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minor league shortstop Jermaine Palacios. Odorizzi, who is 27 years old and still under team control for two more seasons at club-friendly salary numbers ($6.3 million this year, then arbitration-eligible next offseason), has been a full-time MLB starter for four seasons. His career stats are solid: 3.83 ERA, 1.22 WHIP and 643 Ks in 705 innings. However, Odorizzi battled a back injury last season and had his worst year as a pro by a fairly- significant margin; he had only 127 Ks in 143 innings and his respectable 4.14 ERA belied the fact that he was actually below replacement level. He gave up 30 bombs in 28 starts, his FIP (Fielding Independent Pitching, which roughly represents what a pitcher's ERA would be if he played on a team with a league-average defense and had league-average results on balls put in play) was a ghastly 5.43 and his WAR (Wins Above Replacement from baseball-reference.com) was -0.1.
The Twins bought low on Odorizzi, and they are banking on him returning to his level of performance prior to last season. If he’s fully-recovered from his back injury, that’s a fairly safe bet. Odorizzi is never going to be an ace, but if he pitches like he did from 2013-16, he’ll slot nicely into the No. 3 spot in the Twins’ rotation behind Ervin Santana and Jose Berrios. Even if he struggles like he did last year, he still gives the Twins a semi-reliable option with more durability than guys like Phil Hughes, Trevor May and Hector Santiago.
In their second move, the Twins signed veteran right-handed starter Anibel Sanchez. At this point in his career, Sanchez is a low-risk rotation candidate with experience, and it was smart of the Twins to give him a shot. Sanchez was signed to a one-year, $2.5 million deal contingent on him making the major league roster out of spring training. For a 14-year veteran that led the American League in ERA as recently as 2013, that’s a gamble worth taking. Even in the worst-case scenario, Sanchez can be an innings-eating starter or long-reliever that can replace what Bartolo Colon gave the Twins in the second half of last season.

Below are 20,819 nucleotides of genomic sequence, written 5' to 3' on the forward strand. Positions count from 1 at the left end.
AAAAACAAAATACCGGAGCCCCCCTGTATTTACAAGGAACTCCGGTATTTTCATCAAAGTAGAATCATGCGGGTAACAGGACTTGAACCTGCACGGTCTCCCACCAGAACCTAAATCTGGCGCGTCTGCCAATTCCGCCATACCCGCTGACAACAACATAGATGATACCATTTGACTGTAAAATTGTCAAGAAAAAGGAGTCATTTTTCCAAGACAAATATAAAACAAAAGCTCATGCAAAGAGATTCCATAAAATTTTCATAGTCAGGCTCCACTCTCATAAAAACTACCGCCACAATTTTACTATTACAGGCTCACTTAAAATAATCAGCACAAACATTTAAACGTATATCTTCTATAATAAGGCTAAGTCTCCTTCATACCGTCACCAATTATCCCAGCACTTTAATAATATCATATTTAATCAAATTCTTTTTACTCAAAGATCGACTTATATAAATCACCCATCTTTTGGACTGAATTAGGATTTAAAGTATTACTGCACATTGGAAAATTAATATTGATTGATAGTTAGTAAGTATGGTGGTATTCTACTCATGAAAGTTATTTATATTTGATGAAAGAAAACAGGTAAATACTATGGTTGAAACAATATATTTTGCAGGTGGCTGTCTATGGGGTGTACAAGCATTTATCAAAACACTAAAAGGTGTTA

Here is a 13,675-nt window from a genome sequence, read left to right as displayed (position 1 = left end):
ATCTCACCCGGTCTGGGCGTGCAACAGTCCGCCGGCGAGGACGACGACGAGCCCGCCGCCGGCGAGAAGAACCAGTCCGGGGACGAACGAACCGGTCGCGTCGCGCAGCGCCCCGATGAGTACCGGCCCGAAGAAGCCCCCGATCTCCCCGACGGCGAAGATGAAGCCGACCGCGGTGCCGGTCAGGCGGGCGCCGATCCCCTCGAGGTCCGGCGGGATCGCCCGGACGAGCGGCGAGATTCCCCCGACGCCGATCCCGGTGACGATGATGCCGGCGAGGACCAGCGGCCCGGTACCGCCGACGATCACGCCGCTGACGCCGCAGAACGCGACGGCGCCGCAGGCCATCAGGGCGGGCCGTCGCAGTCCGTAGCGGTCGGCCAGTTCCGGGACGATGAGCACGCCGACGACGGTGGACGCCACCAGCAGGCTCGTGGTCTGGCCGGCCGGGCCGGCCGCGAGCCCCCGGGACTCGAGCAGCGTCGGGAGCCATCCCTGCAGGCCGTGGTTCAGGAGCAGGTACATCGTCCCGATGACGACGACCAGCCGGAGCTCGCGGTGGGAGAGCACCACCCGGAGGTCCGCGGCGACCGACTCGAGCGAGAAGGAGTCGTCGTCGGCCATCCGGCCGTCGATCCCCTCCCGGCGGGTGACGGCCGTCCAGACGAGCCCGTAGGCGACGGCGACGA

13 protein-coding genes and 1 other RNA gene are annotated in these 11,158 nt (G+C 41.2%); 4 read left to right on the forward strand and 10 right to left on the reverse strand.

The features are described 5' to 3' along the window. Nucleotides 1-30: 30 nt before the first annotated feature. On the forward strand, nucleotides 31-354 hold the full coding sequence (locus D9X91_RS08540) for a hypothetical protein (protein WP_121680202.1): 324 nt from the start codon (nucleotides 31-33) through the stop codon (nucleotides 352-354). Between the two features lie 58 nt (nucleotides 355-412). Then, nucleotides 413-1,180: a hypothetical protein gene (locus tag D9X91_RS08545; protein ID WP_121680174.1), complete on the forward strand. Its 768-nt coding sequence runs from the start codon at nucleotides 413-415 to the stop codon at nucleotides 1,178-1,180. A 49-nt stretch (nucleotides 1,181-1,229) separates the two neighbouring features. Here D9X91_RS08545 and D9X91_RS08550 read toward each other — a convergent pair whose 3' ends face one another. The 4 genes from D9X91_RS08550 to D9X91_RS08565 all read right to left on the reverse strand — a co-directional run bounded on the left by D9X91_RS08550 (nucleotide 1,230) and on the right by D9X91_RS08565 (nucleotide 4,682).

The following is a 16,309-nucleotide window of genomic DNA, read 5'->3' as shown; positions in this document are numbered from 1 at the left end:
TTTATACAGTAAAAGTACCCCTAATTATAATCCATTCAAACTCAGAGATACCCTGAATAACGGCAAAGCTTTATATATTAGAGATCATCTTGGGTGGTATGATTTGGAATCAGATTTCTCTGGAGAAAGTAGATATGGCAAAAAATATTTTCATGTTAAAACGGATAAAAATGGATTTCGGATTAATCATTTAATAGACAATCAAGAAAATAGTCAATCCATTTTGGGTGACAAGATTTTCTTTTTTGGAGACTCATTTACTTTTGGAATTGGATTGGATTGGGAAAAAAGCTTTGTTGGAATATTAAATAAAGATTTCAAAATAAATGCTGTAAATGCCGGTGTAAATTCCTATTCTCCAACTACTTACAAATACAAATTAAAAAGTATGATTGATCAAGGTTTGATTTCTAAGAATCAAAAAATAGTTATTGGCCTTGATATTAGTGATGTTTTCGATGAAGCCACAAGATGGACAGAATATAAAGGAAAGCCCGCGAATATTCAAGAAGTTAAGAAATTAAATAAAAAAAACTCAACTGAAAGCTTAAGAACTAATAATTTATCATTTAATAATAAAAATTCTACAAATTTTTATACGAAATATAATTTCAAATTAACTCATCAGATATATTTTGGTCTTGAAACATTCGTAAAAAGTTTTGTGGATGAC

The nice thing is that acquiring Odorizzi and Sanchez cost the Twins almost nothing. They kept their payroll powder dry, and there are still some good free agent starting pitchers that are unsigned as spring training begins. Jake Arrieta, Alex Cobb and Lance Lynn would all be huge upgrades to a Twins team that is still one significant piece away from looking like it has a playoff-caliber rotation.
With Ervin Santana out for roughly the first month of the season, the Twins are going to need someone to step up. Berrios, Odorizzi, Adalberto Mejia and Kyle Gibson will likely be the team’s top four starters at the start of the regular season (barring injury or another free agent signing), and the Twins are in desperate need of a reliable fifth starter. Sanchez could be that guy, but for a team that otherwise has legitimate postseason aspirations, the Twins owe it to their fans to sign one of the remaining top free agents. Joe Mauer’s deal comes off the books after next year, and Target Field continues to generate loads of revenue for this team. Acquiring Odorizzi and Sanchez were cute moves that will marginally help the Twins this year, but I’m done mincing words about this. It’s time for the Twins to pony up and sign someone that will help this team get back to the playoffs.
Twins add depth to starting rotation
With two relatively risk-free roster moves last week, the Minnesota Twins bolstered their starting pitching depth while potentially keeping the door open for the pursuit of another significant free agent pitcher as we approach the start of the regular season.
In their first move, the Twins acquired right-handed starting pitcher Jake Odorizzi from the Tampa Bay Rays in a trade for
By Andy Thayer